Additionally, the majority rejected the idea that discovery could go forward while using codes that would prevent the disclosure of the location of the site. Justice Breyer argued that because this discovery is meant to be used in a Polish criminal investigation, even a redacted version of the testimony would make it clear that there is a CIA site in Poland.
In his dissent, Justice Gorsuch lays out the sequence of events the Zubaydah suffered through and explains where these details have been made publicly available. Justice Gorsuch concedes that the President has broad authority over foreign affairs. But he argues that the Constitution provided Congress with power to regulate the jurisdiction of federal courts, and with that power, Congress passed a statute allowing the courts to order discovery from domestic persons for use in foreign tribunals. This is not to say that Justice Gorsuch is against the state secrets privilege as a whole, just that the executive’s power to control state secrets should be considered along with the competing interests of the legislature and judiciary. Justice Gorsuch argues that the executive should not just be taken at their word about national security threats, as there have been various instances in the past where the government exaggerated or entirely lied about such threats to prevent the release of compromising or embarrassing information. Justice Gorsuch argues that the government did not do enough to prove that the disclosure of this information would be a threat to national security. Justice Gorsuch also says that the government has not done enough to show that there would be a threat to national security, rather it only said that there would be a threat and the court took it at its word and asked Zubaydah to disprove it, essentially flipping the burden of proof onto Zubaydah.
Gorsuch then goes on to discuss the fact that the case should not be dismissed even if the location of the site is a state secret. Gorsuch makes the case that discovery regarding the treatment of Zubaydah should go forward and the parties can use code names or go through some other method to prevent any protected information from leaking.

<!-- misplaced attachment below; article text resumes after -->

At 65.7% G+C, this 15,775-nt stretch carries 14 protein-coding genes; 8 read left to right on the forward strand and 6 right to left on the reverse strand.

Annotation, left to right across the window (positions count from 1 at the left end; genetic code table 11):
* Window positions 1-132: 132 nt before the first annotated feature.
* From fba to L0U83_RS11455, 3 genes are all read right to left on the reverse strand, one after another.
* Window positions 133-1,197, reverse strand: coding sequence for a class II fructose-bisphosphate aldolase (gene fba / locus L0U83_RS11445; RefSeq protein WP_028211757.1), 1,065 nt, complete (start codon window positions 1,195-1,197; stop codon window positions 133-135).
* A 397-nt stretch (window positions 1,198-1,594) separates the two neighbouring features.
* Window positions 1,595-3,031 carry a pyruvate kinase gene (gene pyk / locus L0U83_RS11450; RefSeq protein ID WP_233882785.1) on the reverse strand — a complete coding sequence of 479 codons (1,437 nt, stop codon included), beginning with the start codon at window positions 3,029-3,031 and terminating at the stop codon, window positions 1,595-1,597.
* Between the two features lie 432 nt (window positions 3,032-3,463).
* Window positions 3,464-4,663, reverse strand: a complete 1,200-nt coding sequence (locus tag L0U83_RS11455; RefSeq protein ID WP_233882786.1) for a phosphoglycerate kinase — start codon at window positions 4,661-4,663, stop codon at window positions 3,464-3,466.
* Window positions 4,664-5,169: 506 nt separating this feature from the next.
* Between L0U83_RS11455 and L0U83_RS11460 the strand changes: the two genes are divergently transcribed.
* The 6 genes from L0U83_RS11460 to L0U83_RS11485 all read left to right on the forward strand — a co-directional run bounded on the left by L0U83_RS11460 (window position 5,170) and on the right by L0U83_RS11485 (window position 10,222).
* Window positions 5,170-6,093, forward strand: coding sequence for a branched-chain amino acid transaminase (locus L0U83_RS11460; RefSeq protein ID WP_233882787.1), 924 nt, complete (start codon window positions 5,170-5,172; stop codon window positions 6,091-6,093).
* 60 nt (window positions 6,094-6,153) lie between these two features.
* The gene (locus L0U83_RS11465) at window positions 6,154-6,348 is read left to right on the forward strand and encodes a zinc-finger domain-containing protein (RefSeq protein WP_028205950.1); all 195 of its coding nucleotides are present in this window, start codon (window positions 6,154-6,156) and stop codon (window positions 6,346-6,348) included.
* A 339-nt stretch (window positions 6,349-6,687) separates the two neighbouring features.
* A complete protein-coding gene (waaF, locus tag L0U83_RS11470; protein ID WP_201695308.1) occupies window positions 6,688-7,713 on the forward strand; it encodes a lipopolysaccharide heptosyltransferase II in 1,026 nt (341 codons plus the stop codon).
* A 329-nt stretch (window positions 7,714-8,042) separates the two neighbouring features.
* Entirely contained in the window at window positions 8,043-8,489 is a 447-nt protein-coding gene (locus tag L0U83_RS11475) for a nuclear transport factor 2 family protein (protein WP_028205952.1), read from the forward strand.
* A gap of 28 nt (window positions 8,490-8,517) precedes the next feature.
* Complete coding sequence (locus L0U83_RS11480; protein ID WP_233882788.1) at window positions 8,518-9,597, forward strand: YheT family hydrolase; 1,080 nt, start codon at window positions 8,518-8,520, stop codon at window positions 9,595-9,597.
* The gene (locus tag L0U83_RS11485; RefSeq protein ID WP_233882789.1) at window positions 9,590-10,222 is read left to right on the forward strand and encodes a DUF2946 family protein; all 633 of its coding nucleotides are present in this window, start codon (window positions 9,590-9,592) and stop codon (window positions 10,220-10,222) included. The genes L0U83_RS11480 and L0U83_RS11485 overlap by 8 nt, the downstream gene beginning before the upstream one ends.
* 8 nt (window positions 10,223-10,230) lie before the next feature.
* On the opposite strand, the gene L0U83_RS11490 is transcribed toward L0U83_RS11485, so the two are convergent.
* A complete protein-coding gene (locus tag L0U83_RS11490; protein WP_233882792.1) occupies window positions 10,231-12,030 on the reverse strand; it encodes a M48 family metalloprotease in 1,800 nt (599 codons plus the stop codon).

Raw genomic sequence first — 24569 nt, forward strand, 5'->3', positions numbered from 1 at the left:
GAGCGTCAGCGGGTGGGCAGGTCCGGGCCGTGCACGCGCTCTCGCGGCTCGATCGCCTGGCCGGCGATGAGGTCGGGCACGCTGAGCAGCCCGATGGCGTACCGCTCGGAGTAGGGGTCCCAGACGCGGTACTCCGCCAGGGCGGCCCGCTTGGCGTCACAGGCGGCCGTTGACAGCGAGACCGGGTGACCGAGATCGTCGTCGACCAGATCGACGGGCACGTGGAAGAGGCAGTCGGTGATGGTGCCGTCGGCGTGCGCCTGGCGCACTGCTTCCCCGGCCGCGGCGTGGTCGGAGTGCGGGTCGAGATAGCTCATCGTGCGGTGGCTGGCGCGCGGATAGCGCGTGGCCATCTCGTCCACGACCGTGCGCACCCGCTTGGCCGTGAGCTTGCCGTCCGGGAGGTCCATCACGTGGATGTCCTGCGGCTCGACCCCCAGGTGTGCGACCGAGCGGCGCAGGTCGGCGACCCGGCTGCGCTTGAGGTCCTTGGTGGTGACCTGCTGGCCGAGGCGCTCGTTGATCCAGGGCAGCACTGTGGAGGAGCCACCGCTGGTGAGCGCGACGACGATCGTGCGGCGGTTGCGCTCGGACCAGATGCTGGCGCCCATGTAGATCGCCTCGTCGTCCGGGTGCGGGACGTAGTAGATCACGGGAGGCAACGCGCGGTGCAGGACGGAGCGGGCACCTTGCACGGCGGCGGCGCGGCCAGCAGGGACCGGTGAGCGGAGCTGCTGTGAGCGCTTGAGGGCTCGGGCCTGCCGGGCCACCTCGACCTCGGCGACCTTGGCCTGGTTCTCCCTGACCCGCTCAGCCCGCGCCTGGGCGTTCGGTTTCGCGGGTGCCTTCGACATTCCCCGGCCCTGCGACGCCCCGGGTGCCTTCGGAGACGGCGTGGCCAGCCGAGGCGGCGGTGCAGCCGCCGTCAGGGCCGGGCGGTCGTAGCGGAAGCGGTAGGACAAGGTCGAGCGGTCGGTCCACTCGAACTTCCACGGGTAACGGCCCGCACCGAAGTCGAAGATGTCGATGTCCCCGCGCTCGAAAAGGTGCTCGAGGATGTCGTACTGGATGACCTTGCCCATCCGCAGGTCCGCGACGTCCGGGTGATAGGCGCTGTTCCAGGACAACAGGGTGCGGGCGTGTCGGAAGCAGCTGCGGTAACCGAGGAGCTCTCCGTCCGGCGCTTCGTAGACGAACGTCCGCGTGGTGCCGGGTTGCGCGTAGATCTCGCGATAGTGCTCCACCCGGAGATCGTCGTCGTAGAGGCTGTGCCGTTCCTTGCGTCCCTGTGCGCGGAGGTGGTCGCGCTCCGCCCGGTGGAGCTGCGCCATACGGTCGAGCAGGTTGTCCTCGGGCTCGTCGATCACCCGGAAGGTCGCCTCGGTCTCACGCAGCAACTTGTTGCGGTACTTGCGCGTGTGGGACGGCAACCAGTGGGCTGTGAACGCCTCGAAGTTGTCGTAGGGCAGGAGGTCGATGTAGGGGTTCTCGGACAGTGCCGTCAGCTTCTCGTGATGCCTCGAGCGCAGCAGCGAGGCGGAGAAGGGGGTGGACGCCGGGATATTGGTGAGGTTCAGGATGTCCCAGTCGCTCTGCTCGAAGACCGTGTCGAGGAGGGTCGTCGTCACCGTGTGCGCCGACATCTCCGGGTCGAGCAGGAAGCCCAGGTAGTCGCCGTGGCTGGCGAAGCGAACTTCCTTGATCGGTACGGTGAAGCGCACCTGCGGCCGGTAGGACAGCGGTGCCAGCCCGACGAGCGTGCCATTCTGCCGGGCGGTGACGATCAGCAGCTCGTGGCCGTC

While Reynolds does say that the court should give the executive some deference and avoid in camera reviews when they are not necessary for the sake of national security, this is a case where the information is already public, so there is relatively very little potential harm in allowing a judge to review the government’s claim that national security is at risk. This case sets an extremely low bar for determining whether or not national security is at risk due to the disclosure of evidence in a suit against the government. The court admittedly just took the Director’s word as fact with no other analysis required. If the government’s burden of proof can be overcome by a simple declaration with no further evidence, there might as well be a blanket privilege for all evidence which might embarrass the government or its actors. This is a recipe that is bound to result in governmental abuse of power.
Hunter Rebetti is a Staff Editor at CICLR.
 United States v. Zubaydah, 142 S. Ct. 959, 964 (2022).  Id. at 964-65.  Id.  Id.  Id. at 965.  Id.  Zubaydah, 142 S. Ct. at 965.  Id.  Id. at 964-65.  Id. at 963-64.  Id. at 966.  Id. at 961.  Zubaydah, 142 S. Ct. at 966.  Id.  Id.  Id.  Id.  Id. at 964.  See generally United States v. Reynolds, 73 S. Ct. 528, 345 U.S. 1 (1953).  Id. at 7-8.  Id. at 8.  Id. at 11.  Zubaydah, 142 S. Ct. at 968.  Id. at 968-69  Id. at 972  Id.  Id. at 985-88 (Gorsuch, J., dissenting).  Id. at 990.  Zubaydah, 142 S. Ct. at 990 (Gorsuch, J., dissenting).  Id. at 990-91.  Id. at 992-93  Id. at 997.  Id. at 998-1001  Id.  Zubaydah at 969